Principles before politics

Phil Windley, in The Conservative View on Guantanamo: “…a position consistent with basic conservative philosophy would argue for human rights and due process — not against it.”

It’s good that thoughtful conservatives like Phil are examining what went wrong with an administration that turned out to be conservative in label and loyalty, but not in principle. Looking forward to more of that.

Bonus Quote, by Thomas Paine, arguing amidst the French Revolution against the execution of King Louis XVI: “An avidity to punish is always dangerous to liberty. It leads men to stretch, to misinterpret, and to misapply even the best of laws. He that would make his own liberty secure must guard even his enemy from oppression; for if he violates his duty he establishes a precedent that will reach to himself.” Via Harry Lewis.

6 comments

  1. vanderleun’s avatar

    To paraphrase H. L. Mencken, you will get it. Good and hard.

  2. Don Marti’s avatar

    Our national security establishment needs to be way more conscious of how this kind of stuff plays for the terrorist recruiting efforts. “Be the man so dangerous that they have to put you in a secret prison!” sounds way, way more glamorous than “get locked up in an ordinary federal prison in a cell with a guy who got caught stealing checks out of the mail!”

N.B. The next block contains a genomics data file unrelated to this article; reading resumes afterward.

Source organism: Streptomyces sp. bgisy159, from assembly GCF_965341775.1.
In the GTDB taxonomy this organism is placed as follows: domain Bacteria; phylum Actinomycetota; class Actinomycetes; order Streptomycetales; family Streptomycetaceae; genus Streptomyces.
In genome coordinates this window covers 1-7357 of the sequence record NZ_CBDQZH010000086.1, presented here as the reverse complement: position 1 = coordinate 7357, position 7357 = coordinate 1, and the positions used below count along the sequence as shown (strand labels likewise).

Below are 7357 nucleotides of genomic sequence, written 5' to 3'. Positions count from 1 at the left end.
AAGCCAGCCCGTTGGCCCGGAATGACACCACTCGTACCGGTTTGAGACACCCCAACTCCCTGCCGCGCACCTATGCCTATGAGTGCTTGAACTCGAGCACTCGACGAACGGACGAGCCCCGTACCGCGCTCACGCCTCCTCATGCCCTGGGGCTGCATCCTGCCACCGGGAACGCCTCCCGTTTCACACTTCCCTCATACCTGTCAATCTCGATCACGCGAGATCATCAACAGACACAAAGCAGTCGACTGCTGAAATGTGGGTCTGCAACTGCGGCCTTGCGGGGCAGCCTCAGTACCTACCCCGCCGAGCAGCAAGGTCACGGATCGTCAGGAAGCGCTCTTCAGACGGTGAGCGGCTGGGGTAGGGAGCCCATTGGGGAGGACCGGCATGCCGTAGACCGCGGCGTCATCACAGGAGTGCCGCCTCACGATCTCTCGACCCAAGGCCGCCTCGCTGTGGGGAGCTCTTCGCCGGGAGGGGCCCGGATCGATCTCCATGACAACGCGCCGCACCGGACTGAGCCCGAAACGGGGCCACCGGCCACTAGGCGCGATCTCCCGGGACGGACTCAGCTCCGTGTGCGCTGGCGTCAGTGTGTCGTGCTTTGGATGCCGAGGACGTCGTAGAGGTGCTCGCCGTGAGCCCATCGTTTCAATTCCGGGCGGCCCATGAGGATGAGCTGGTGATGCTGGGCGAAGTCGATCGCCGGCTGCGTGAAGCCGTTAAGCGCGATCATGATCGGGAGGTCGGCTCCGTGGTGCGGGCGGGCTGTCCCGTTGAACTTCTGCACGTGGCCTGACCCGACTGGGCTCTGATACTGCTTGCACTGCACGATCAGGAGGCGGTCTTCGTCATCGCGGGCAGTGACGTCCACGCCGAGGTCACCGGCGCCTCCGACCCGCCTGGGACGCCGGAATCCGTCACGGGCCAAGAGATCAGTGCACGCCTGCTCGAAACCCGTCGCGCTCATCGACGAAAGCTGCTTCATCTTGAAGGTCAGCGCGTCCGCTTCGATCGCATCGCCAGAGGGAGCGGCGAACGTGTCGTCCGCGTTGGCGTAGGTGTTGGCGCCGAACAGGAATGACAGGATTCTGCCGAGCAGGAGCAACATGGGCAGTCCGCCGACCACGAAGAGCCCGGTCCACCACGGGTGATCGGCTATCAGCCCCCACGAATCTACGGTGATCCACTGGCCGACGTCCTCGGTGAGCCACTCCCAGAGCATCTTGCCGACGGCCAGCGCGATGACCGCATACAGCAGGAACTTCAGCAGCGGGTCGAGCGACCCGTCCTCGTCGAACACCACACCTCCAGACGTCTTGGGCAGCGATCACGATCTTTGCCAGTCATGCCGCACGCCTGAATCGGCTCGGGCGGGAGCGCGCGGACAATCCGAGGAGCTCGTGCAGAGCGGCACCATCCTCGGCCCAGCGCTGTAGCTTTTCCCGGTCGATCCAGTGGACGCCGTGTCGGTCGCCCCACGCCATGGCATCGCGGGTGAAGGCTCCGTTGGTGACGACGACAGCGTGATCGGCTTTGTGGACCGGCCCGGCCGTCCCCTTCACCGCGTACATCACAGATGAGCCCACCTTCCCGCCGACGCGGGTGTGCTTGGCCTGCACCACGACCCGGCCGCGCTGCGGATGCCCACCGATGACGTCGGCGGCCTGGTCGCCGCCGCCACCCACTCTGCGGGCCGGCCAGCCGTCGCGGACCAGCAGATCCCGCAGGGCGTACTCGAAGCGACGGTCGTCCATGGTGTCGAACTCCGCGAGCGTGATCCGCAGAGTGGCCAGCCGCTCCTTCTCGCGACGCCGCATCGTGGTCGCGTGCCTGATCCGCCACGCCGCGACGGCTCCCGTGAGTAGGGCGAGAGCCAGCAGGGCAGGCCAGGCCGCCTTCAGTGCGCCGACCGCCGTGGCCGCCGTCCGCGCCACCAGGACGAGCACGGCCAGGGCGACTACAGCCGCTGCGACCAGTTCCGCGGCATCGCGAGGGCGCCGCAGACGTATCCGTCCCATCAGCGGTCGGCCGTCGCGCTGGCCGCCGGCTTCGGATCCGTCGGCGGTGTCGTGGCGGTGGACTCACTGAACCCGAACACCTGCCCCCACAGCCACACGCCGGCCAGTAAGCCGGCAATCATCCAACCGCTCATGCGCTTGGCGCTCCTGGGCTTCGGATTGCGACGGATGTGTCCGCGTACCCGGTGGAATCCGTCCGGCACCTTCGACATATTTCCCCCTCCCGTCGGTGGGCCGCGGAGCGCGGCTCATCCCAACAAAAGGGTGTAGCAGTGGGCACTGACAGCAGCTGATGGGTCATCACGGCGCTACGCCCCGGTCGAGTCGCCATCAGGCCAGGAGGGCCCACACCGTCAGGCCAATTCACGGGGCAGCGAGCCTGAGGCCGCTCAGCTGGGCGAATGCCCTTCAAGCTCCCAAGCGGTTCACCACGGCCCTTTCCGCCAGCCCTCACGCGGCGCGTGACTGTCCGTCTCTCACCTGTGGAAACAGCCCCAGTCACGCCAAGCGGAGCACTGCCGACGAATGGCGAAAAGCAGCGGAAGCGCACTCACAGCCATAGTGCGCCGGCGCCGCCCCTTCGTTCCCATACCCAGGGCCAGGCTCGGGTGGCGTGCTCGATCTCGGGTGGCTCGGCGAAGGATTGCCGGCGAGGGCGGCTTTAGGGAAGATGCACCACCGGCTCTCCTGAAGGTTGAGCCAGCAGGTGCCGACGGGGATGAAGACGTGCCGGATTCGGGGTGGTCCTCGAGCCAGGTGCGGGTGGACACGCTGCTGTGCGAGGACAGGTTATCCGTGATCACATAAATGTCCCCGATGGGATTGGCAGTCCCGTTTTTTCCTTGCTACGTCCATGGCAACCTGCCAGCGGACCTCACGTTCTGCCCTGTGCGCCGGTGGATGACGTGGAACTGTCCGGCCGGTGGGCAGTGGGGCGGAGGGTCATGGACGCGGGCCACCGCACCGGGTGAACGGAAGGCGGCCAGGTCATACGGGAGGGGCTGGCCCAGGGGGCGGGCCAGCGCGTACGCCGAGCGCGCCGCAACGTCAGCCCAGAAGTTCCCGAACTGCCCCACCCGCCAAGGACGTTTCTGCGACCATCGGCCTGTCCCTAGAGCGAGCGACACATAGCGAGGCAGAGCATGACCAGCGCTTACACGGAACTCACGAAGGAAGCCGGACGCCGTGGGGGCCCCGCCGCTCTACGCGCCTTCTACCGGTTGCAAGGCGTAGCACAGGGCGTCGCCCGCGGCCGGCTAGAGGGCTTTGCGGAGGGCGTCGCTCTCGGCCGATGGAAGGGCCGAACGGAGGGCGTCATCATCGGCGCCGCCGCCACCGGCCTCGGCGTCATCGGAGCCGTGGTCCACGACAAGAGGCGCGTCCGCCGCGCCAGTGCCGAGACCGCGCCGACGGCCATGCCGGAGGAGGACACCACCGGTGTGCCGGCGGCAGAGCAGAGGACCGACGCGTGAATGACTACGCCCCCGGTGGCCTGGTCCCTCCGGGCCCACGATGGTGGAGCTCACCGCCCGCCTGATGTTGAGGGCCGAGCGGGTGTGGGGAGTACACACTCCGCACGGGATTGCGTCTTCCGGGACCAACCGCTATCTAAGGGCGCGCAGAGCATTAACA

3. Marc’s avatar

    Just to show how picky I can be: Paine was referring to Louis XVI not XVII. Louis XVII never got to be king as he died as a child in jail during the French Revolution.

  4. Harry Lewis’s avatar

    Louis XVI, not XVII :)

  5. Doc Searls’s avatar

    Thanks, Harry. I knew better. That was a typo — an especially frustrating one because for some reason I couldn’t get back in the blog and change it easily.

    Fixed now, though.

  6. Doc Searls’s avatar

    Thanks, Marc.

    The story of Louis XVII is even more depressing than those of his parents.

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